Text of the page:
Overview on Taints

Node affinity is a property of Pods that attracts them to a set of nodes (either as a preference or a hard requirement. Taints are the opposite -- they allow a node to repel a set of pods.

Tolerations are applied to pods and allow (but do not require) the pods to schedule onto nodes with matching taints.

Taints and tolerations work together to ensure that pods are not scheduled onto inappropriate nodes. One or more taints are applied to a node; this marks that the node should not accept any pods that do not tolerate the taints.

Palette enables Taints to be applied to a node pool to restrict a set of intolerant pods getting scheduled to a Palette node pool. Taints can be applied during initial provisioning of the cluster and modified later.

Apply Taints to nodes

Taints can be applied to worker pools while creation of a new cluster from the node pool configuration page as follows:

  • Enable the “Taint” select button.
  • To apply the Taint, set the following parameters:
    • Key: Custom key for the Taint
    • Value: Custom value for the Taint key
    • Effect: The effects define what will happen to the pods that do not tolerate a Taint. There are 3 Taint effects:
      • NoSchedule: A pod that cannot tolerate the node Taint, should not be scheduled to the node.
      • PreferNoSchedule: The system will avoid placing a non-tolerant pod to the tainted node but is not guaranteed.
      • NoExecute: New pods will not be scheduled on the node, and existing pods on the node, if any will be evicted if they do not tolerate the Taint.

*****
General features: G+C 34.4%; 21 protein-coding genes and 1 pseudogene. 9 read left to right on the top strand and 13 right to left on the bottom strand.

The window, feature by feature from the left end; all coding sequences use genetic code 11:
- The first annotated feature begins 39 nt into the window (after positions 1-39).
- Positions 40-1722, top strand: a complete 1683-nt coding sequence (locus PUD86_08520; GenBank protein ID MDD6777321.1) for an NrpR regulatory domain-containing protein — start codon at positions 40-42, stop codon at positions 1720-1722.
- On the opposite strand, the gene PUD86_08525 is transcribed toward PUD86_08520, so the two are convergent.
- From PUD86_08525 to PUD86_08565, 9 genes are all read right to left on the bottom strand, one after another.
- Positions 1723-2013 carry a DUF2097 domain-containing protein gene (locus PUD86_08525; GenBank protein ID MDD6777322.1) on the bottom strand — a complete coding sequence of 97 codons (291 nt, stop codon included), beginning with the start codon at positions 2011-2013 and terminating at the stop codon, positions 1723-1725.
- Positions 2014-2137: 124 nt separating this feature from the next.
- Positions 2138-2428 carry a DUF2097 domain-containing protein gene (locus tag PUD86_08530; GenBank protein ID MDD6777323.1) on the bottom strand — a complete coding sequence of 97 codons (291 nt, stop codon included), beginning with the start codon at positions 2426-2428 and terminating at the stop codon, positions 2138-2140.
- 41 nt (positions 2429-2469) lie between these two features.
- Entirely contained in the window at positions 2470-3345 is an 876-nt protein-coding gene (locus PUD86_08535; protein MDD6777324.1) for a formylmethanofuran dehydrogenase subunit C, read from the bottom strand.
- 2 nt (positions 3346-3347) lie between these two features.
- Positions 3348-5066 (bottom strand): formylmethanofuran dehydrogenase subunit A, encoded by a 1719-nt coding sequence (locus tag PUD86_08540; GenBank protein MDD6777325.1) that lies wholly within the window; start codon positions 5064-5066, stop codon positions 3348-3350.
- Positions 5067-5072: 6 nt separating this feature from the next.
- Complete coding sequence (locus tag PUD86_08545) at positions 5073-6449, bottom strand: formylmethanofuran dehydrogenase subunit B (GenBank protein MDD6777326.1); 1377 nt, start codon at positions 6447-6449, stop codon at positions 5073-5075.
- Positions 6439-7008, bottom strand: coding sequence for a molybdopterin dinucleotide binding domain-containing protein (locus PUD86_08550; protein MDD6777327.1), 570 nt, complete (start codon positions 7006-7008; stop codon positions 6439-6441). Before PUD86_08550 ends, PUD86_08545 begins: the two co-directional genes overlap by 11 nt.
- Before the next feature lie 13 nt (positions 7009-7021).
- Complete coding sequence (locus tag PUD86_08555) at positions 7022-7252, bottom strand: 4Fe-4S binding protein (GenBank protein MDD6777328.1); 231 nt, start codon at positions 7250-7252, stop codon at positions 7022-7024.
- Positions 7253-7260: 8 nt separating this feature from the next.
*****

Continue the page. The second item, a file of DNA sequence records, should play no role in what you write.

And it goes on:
Eg: Key = key1; Value = value1; Effect = NoSchedule

Taints can also be updated on a running cluster by editing a worker node pool from the 'Nodes' tab of the cluster details page.

Overview on Labels

You can constrain a Pod to only run on a particular set of Node(s). There are several ways to do this and the recommended approaches such as, nodeSelector, node affinity, etc all use label selectors to facilitate the selection. Generally, such constraints are unnecessary, as the scheduler will automatically do a reasonable placement (e.g. spread your pods across nodes so as not place the pod on a node with insufficient free resources, etc.) but there are some circumstances where you may want to control which node the pod deploys to - for example to ensure that a pod ends up on a machine with an SSD attached to it, or to co-locate pods from two different services that communicate a lot into the same availability zone.

Palette enables our users to Label the nodes of a master and worker pool by using key/value pairs. These labels do not directly imply anything to the semantics of the core system but are intended to be used by users to drive use cases where pod affinity to specific nodes is desired. Labels can be attached to node pools in a cluster during creation and can be subsequently added and modified at any time. Each node pool can have a set of key/value labels defined. The key must be unique across all node pools for a given cluster.

Apply Labels to nodes

Labels are specified in an optional field called 'Additional Labels' in the node pool configuration form. The values are specified as 'key:value'. Multiple such labels may be specified. Labels may be specified from the node pool conifguration form initially during cluster provisioning and updated any time by editing a node pool from the 'Nodes' tab of the cluster details page.